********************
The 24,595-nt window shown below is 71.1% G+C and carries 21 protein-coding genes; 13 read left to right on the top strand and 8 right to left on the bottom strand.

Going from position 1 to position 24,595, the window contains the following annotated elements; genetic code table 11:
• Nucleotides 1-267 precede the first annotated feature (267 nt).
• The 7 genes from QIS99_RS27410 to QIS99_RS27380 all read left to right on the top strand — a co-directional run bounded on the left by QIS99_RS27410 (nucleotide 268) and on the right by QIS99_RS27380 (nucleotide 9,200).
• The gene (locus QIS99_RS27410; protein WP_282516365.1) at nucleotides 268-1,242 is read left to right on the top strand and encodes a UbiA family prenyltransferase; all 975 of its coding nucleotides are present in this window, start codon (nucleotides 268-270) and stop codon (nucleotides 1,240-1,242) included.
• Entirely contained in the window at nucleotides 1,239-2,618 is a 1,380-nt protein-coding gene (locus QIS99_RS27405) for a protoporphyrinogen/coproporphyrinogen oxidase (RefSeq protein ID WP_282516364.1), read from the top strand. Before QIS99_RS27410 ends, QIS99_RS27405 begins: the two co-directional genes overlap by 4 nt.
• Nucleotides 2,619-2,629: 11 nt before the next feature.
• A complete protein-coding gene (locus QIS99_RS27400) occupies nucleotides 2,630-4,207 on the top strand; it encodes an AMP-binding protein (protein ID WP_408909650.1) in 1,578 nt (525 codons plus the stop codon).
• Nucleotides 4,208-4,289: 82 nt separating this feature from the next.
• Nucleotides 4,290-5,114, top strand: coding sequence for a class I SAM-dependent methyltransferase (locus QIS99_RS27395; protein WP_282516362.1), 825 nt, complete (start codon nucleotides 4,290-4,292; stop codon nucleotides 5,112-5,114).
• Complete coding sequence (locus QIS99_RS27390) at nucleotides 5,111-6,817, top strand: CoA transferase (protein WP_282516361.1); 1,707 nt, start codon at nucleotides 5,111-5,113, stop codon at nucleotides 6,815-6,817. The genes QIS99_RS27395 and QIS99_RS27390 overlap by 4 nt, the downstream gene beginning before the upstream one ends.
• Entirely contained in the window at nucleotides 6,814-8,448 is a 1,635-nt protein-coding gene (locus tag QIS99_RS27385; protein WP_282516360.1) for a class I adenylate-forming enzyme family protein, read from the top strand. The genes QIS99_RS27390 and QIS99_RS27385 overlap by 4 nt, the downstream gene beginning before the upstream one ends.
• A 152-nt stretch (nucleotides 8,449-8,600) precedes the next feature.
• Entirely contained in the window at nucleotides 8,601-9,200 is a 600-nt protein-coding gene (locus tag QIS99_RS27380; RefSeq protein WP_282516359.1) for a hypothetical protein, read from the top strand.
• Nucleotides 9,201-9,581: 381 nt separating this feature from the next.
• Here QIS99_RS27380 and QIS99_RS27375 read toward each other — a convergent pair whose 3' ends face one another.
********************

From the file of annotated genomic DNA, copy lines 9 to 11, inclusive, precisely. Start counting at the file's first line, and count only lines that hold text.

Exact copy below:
• Nucleotides 4,208-4,289: 82 nt separating this feature from the next.
• Nucleotides 4,290-5,114, top strand: coding sequence for a class I SAM-dependent methyltransferase (locus QIS99_RS27395; protein WP_282516362.1), 825 nt, complete (start codon nucleotides 4,290-4,292; stop codon nucleotides 5,112-5,114).
• Complete coding sequence (locus QIS99_RS27390) at nucleotides 5,111-6,817, top strand: CoA transferase (protein WP_282516361.1); 1,707 nt, start codon at nucleotides 5,111-5,113, stop codon at nucleotides 6,815-6,817. The genes QIS99_RS27395 and QIS99_RS27390 overlap by 4 nt, the downstream gene beginning before the upstream one ends.